1826 Finley Comparative Map of the Principle Rivers of the World

Rivers-finley-1827
$200.00
Table of the Comparative Lengths of the  Principal Rivers throughout the World.
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1826 Finley Comparative Map of the Principle Rivers of the World

Rivers-finley-1827

$200.00

Title


Table of the Comparative Lengths of the Principal Rivers throughout the World.
  1827 (undated)    11.5 x 9 in (29.21 x 22.86 cm)

Description


This is Finley's highly sought after c. 1827 map of the comparative lengths of the principal rivers of the world. Details the world's great rivers in relative to one another and divided by continent. Each river is numbered and refers to a reference list below the chart proper, which names each river and its length. There are a couple of curiosities. The Mississippi is considered, by far, to be the world's longest river. The length of the Nile is grossly underestimated - when this was made the source of the Nile had yet to be determined. The St. Lawrence River is drawn to include four of the five Great Lakes. Engraved by Young and Delleker for the 1827 edition of Anthony Finley's General Atlas.

Cartographer


Anthony Finley (August 25, 1784 - June 9, 1836) was an American book and map publisher based in Philadelphia, Pennsylvania. Finley was born in Philadelphia in 1874. He opened a bookshop and publishing house at the Northeast corner of Fourth and Chestnut Street, Philadelphia in 1809. His earliest known catalog, listing botanical, medical and other scientific works, appeared in 1811. His first maps, engraved for Daniel Edward Clarke’s Travels in Various Countries of Europe, Asia, and Africa also appear in 1811. His first atlas, the Atlas Classica, was published in 1818. He soon thereafter published the more significant A New American Atlas and the New General Atlas…, both going through several editions from 1824 to 1834. Although most of Finley's cartographic material was borrowed from European sources, his atlases were much admired and favorably reviewed. In addition to his work as a printer, Finley ran unsuccessfully on the 1818 Democratic ticket for Philadelphia Common Council. He was also a founding officer of the Philadelphia Apprentices’ Library, and a member of both the American Sunday-School Union and the Franklin Institute. Finely was active as a publisher until his 1836 death, apparently of a 'lingering illness.' Shortly thereafter advertisements began appearing for his map business and plates, most of which were acquired by Samuel Augustus Mitchell.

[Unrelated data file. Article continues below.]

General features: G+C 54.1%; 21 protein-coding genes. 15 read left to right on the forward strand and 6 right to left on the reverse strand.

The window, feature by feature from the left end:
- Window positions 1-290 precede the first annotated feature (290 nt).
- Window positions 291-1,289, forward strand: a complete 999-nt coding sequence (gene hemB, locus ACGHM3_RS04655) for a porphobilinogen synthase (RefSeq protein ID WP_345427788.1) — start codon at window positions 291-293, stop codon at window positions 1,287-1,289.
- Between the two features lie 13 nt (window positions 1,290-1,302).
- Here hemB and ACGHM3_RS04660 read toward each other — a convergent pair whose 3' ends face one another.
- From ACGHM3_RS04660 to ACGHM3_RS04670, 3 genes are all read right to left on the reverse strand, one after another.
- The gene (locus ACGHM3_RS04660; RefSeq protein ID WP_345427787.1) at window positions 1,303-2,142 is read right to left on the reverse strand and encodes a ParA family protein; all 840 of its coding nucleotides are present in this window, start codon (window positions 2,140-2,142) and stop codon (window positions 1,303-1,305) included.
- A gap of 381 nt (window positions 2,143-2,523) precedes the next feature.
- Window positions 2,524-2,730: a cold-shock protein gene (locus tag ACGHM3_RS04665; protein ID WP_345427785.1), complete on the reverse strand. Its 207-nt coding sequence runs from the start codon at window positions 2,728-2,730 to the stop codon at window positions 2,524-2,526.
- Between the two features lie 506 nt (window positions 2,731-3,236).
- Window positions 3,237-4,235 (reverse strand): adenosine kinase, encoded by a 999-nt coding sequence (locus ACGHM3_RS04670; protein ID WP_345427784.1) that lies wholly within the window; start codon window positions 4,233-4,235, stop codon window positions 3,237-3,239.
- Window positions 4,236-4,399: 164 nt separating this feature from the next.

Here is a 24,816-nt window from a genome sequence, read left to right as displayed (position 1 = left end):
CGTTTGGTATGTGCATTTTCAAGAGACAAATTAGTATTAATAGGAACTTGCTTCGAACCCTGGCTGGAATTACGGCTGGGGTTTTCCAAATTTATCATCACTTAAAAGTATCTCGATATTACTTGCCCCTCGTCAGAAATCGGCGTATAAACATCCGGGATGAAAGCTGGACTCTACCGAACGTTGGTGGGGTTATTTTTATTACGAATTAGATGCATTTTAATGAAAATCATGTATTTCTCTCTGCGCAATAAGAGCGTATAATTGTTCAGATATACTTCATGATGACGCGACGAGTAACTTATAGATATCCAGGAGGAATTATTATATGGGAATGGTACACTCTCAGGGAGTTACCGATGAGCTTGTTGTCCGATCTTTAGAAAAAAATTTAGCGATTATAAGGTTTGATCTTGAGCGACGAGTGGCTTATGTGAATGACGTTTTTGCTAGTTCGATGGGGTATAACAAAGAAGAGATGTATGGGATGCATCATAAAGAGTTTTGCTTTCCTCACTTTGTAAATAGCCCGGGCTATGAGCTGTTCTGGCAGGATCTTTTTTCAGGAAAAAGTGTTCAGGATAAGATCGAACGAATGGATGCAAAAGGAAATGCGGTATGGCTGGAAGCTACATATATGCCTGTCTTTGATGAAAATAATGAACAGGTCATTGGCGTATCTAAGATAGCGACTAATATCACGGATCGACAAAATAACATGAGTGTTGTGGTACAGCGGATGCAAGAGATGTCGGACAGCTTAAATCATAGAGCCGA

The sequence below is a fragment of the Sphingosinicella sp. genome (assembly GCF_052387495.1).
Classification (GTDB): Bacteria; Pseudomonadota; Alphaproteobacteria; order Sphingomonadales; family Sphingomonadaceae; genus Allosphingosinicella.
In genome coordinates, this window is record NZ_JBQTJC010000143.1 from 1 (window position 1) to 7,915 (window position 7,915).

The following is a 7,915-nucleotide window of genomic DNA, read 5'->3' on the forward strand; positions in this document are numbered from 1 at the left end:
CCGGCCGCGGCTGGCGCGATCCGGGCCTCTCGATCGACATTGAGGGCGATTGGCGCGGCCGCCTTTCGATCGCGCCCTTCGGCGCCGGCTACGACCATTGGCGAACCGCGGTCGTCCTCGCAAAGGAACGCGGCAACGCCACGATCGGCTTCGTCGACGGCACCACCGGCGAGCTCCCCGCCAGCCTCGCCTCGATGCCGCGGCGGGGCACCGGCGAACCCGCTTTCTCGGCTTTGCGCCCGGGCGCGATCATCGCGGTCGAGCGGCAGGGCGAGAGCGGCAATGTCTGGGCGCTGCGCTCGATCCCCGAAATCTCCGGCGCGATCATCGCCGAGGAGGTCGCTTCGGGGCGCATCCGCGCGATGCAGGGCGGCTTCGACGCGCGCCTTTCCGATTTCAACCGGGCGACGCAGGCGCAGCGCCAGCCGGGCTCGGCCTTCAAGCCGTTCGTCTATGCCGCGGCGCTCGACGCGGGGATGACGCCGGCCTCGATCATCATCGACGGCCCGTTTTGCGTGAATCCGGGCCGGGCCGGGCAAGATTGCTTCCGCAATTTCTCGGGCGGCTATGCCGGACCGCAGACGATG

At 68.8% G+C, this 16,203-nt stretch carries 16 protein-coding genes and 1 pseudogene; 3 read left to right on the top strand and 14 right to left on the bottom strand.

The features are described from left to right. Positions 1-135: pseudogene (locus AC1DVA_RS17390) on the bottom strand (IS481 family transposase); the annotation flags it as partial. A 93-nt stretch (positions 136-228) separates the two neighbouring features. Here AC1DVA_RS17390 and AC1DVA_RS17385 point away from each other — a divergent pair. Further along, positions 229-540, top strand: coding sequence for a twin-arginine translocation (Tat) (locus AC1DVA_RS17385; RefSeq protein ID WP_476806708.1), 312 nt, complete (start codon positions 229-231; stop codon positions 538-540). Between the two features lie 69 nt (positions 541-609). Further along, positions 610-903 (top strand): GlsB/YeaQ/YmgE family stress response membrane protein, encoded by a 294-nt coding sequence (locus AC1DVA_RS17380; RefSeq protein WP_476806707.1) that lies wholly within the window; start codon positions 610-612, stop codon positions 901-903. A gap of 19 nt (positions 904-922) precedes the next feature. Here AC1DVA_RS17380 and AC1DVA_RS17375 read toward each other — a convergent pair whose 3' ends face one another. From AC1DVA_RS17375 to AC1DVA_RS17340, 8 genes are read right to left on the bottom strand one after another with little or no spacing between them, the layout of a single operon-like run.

Source


Finley, Anthony, A New General Atlas, Comprising a Complete Set of Maps, representing the Grand Divisions of the Globe, Together with the several Empires, Kingdoms and States in the World; Compiled from the Best Authorities, and corrected by the Most Recent Discoveries, Philadelphia, 1827.    

Condition


Very good condition. Original pressmark. Blank on verso.

References


Rumsey 0285.06`(1831 edition). Phillips (Atlases) 4314, 760, 752, 6045.
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